Complex, vibrant, ancient and bright. These are the words that come to mind when thinking about Israel after my recent trip with non-profit Vibe Israel. It’s a place where so many histories and religions are woven together, often leaving their footprints in the local culture and cuisine. And when it comes to food, Israel, both modern and ancient, really comes into its own. It’s a melting pot where cultures come together, blending great quality fresh produce with healthful mindsets, involved preparation and tradition into a cuisine like no other.
Dining as a tourist in Israel, you’ll be exposed to the wonders of all kinds of new spices, herbs, ingredients and cooking methods. We experienced the oldest food cultures along with the new. Keep on reading to find out more about the flavors and cultures of Israel, as well as a few recommendations for the best places to eat.
Disclaimer: This trip was in part provided in partnership with Vibe Israel.
Table of Contents
Israeli Food: A Cuisine of Many Cultures
One of the first things you notice about Israel is that Mediterranean, Jewish, Levantine and Middle Eastern cuisines influence restaurants and home cooking. The fusion of several cultures and the abundance of good quality ingredients have brought variety to the region. The flavors are savory, spicy, lemony, garlicky, sweet & fragrant. Every restaurant is an adventure, just like every hole in the wall cafe is memorable.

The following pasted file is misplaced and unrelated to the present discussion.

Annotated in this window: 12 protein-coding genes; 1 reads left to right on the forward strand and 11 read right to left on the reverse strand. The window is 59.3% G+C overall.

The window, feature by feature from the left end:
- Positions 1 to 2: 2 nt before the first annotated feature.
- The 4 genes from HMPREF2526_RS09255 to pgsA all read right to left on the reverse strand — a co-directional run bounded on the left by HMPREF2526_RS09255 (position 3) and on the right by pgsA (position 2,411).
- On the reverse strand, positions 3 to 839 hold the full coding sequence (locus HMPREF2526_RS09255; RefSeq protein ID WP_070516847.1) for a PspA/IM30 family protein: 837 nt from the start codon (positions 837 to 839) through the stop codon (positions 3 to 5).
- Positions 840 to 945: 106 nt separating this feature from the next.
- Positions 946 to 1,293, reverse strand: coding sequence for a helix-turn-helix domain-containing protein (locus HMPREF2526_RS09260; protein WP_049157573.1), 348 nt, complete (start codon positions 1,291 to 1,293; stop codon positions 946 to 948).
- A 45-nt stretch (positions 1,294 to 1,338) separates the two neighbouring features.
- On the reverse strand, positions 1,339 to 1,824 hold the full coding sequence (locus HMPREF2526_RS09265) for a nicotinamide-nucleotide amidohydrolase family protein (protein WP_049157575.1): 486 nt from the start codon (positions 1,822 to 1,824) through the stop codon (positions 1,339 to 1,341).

The Bible lists seven foods that were grown in the area: dates, grapes, olives, figs, pomegranates, wheat and barley. Amazingly enough, these ancient foods and the products made from them, like flatbreads and honey, are still found throughout the cuisine of Israel.
There are many unexpected and completely unknown parts of Israeli culture. For me, one of those completely unknown aspects was the Druze, a small religious community from the Carmel and Golan regions of Israel. We got to visit and learn about the Druze, while being hosted by Mona Shahin. She taught us about their history and culture whilst teaching us about their food. We made a huge communal meal, cooking, eating and sharing together. The dishes involved intense preparation — laboriously coring zucchini and stuffing them with vine leaves, rolling dough for flatbreads, grinding spices, cooking over coals and flames — but in this preparation, came a sense of history and community.
The aromas of Druze cuisine will make you see vegetables in a whole new way: as something to worship and take care in preparing. As a whole, all Israeli cuisines offer great vegetarian and even vegan options. In the Druze meal which we prepared, where there was meat, it was used sparingly and with care. This is something I think we could do to incorporate in our own food cultures at home.